Mountain bikers, to Tube or to Tubeless

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In part 2, the mechanic from ExpertVillage pontificates on the pros and cons of tubed and tubeless tires for mountain bikers.

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If you missed Part 1introduction tubeless tires, you can get it here: Part 1: Tubeless Tires Visually Explained

Tubeless MTB Tires, Visually Explained

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The mechanic from ExpertVillage gives a nice introduction to tubeless tires. It’s great for those of us who like to ingest information without reading it.

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mmm… passive learning.

The Path of Death, will you survive?

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This is probably the most ludicrous example of why you need to go tubeless. If we all road tubeless and the roads were made of paths of death, there’d be a lot more room for bicyclists. We’d all be really good at trackstands too.

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Really, really good at trackstands.

They’re using Stan’s NoTubes sealant. Can anyone identify the tire by the tread?

Mavic plans its own Road Tubeless wheelset

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After posting about the Shimano/Hutchinson wheelset, I came across Mavic’s work on a new road tubeless wheelset. I’ve heard that some riders rode these on this year’s Tour de France.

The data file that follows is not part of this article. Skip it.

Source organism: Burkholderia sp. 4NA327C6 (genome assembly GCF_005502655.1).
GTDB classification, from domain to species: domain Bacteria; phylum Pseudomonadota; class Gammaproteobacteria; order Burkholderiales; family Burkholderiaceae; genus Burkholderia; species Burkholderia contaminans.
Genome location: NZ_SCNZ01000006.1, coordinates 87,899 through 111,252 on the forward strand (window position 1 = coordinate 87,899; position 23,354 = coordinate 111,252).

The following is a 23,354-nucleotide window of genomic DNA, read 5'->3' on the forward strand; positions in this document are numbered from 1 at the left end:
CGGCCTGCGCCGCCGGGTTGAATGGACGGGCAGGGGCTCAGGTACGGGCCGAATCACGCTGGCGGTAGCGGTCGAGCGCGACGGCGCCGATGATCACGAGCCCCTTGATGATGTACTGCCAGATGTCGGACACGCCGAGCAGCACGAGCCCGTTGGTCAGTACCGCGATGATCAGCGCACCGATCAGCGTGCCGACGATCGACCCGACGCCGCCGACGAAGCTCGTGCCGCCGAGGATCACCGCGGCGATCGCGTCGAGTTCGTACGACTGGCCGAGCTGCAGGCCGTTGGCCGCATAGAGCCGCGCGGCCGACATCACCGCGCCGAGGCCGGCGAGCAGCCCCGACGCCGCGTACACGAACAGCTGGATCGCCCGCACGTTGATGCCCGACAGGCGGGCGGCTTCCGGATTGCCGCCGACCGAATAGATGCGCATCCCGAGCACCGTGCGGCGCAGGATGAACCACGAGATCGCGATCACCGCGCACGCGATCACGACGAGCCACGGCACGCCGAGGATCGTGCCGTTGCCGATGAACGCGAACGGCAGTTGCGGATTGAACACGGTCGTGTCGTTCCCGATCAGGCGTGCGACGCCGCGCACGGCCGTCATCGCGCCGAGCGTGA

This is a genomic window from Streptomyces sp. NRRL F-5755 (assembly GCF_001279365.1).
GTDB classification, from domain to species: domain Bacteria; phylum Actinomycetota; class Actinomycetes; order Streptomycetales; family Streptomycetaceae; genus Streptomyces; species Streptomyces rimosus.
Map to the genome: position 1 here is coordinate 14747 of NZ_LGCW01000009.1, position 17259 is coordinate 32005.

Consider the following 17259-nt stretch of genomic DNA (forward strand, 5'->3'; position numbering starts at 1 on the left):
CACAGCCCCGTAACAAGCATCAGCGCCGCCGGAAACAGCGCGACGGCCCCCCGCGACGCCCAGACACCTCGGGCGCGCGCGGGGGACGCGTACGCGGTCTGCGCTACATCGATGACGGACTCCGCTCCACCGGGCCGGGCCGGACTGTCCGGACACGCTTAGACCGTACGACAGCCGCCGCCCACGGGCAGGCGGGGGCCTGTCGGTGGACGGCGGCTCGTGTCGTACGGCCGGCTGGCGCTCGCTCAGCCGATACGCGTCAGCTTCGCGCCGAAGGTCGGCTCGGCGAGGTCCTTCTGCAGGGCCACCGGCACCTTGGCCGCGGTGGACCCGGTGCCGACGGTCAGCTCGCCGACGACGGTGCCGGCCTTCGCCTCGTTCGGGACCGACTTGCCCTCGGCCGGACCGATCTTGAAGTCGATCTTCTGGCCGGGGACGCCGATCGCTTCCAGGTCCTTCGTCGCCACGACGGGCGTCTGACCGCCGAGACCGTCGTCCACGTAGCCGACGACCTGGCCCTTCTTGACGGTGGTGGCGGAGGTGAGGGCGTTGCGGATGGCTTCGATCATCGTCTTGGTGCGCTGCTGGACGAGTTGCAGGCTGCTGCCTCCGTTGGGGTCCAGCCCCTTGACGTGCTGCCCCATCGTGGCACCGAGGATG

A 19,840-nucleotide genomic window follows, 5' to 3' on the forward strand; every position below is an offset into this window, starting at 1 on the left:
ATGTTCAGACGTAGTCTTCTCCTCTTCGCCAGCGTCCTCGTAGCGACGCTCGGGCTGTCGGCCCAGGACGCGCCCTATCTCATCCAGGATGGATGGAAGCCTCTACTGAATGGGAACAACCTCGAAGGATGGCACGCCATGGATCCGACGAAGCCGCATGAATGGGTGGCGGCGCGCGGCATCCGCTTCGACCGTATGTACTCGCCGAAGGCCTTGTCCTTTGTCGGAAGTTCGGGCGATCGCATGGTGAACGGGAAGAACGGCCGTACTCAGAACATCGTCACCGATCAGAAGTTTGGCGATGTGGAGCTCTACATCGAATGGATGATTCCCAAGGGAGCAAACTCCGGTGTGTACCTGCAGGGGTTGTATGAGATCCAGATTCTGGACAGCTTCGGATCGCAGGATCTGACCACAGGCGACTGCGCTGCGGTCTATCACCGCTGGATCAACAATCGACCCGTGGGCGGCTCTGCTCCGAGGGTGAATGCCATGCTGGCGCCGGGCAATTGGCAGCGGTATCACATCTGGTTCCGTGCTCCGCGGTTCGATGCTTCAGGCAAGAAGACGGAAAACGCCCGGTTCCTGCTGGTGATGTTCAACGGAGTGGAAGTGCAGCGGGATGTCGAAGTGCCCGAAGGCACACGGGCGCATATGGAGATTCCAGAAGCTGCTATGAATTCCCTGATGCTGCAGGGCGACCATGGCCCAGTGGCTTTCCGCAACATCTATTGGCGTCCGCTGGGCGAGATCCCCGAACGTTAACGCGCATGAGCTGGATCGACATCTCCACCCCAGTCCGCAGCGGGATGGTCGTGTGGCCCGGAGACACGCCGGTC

Bicycling.com’s article on the Mavic tubeless wheelset.

Tubeless comes Standard on Mongoose Canaan Team

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It’s about time we start seeing more tubeless options on bikes sold by the major bike manufacturers. Well Pacific Cycle has outfitted their high-end Mongoose Canaan Team with weight-weenie Stan’s NoTubes ZTR Olympic Disc rims on Ringle Dirt Flea hubs. Hotness.Mongoose Canaan Team with NoTubes ZTR tubeless rims

Read more here: Mongoose Canaan Elite/Team review at Bicycling.com

Stans announces Road Tubeless Conversion Kit at Interbike

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At Interbike 2007, Stan’s introduces a tubeless conversion kit for clincher wheelsets. Basically it is the same setup as with his mountain bike tubeless conversion kit. Run a tubeless valve stem, 60 ml of Stan’s sealant, and Hutchinson’s new Fusion 2 Road Tubeless clincher on a solid rim wall wheel like the Mavic Kysrium or Fulcrum wheelsets. Some wheelset will require Stan’s sealing tape. Stan says the key is the new non-stretching carbon fiber bead in the Fusion 2 tire. He cites better air retention and near-instant sealing repair as the main benefits. Reported by Cyclingnews.com

Fight Breast Cancer, Win a bike the ladies will love

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Ladies love hot bikes. Ladies love pink. So a pink bike is good for anyone. This year’s Speedgoat Bicycle raffle features a decked out custom pink ride with tons of custom colored parts. All proceeds go to the Breast Cancer Fund. Each ticket is $10, so buy your chance today.

Speedgoat Raffle 2007 Custom Pink bike

This year’s bike features a custom XC frame from BMC, Fox’s 32 Float 100RLC fork and rear shock, pink Chris King hubs, and a SRAM X.0 drivetrain. Other parts were donated by Hope, Oury, Thomson, RaceFace, and Velocity. All in all it will be a incredibly sweet ride for anyone. Just don’t forget to convert those Velocity rims to tubeless. ;) I only wish the color was closer to the CK hubs rather than Pepto Bismol.

Would you ride it if you won it?

Cape Epic 2007: Ride tubeless, please

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BikeMagic had this great article about the Cape Epic. Riders, Loan Burger and Reynard Van straaten, decide to tackle the eight day grueling race across South Africa. Racing on a wide variety of terrains, Loan rides tubeless, but Reynard doesn’t. Until Loan gets tired of changing flats that is.